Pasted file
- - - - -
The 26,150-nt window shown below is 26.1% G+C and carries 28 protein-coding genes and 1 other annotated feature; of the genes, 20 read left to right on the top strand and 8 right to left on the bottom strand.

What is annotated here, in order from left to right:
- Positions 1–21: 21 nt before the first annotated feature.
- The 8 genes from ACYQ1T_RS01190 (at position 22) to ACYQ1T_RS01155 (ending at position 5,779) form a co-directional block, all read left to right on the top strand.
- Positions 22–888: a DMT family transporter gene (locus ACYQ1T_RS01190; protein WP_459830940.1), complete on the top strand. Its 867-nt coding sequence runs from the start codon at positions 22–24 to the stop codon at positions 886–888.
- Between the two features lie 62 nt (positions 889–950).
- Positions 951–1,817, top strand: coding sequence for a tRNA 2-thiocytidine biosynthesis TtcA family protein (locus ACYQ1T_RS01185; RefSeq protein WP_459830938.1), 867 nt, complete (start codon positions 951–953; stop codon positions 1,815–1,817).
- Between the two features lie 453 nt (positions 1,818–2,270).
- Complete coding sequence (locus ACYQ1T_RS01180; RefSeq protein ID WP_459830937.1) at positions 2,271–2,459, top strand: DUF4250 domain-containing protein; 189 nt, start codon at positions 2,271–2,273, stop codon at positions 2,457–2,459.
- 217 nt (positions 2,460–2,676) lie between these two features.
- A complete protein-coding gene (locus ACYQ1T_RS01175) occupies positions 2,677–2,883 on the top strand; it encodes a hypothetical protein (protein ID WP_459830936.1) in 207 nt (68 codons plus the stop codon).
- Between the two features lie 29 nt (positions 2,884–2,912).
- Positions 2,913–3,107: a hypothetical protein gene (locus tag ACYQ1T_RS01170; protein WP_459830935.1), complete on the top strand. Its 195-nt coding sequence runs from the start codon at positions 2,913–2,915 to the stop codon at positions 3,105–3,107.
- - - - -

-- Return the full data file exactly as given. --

The 26,150-nt window shown below is 26.1% G+C and carries 28 protein-coding genes and 1 other annotated feature; of the genes, 20 read left to right on the top strand and 8 right to left on the bottom strand.

What is annotated here, in order from left to right:
- Positions 1–21: 21 nt before the first annotated feature.
- The 8 genes from ACYQ1T_RS01190 (at position 22) to ACYQ1T_RS01155 (ending at position 5,779) form a co-directional block, all read left to right on the top strand.
- Positions 22–888: a DMT family transporter gene (locus ACYQ1T_RS01190; protein WP_459830940.1), complete on the top strand. Its 867-nt coding sequence runs from the start codon at positions 22–24 to the stop codon at positions 886–888.
- Between the two features lie 62 nt (positions 889–950).
- Positions 951–1,817, top strand: coding sequence for a tRNA 2-thiocytidine biosynthesis TtcA family protein (locus ACYQ1T_RS01185; RefSeq protein WP_459830938.1), 867 nt, complete (start codon positions 951–953; stop codon positions 1,815–1,817).
- Between the two features lie 453 nt (positions 1,818–2,270).
- Complete coding sequence (locus ACYQ1T_RS01180; RefSeq protein ID WP_459830937.1) at positions 2,271–2,459, top strand: DUF4250 domain-containing protein; 189 nt, start codon at positions 2,271–2,273, stop codon at positions 2,457–2,459.
- 217 nt (positions 2,460–2,676) lie between these two features.
- A complete protein-coding gene (locus ACYQ1T_RS01175) occupies positions 2,677–2,883 on the top strand; it encodes a hypothetical protein (protein ID WP_459830936.1) in 207 nt (68 codons plus the stop codon).
- Between the two features lie 29 nt (positions 2,884–2,912).
- Positions 2,913–3,107: a hypothetical protein gene (locus tag ACYQ1T_RS01170; protein WP_459830935.1), complete on the top strand. Its 195-nt coding sequence runs from the start codon at positions 2,913–2,915 to the stop codon at positions 3,105–3,107.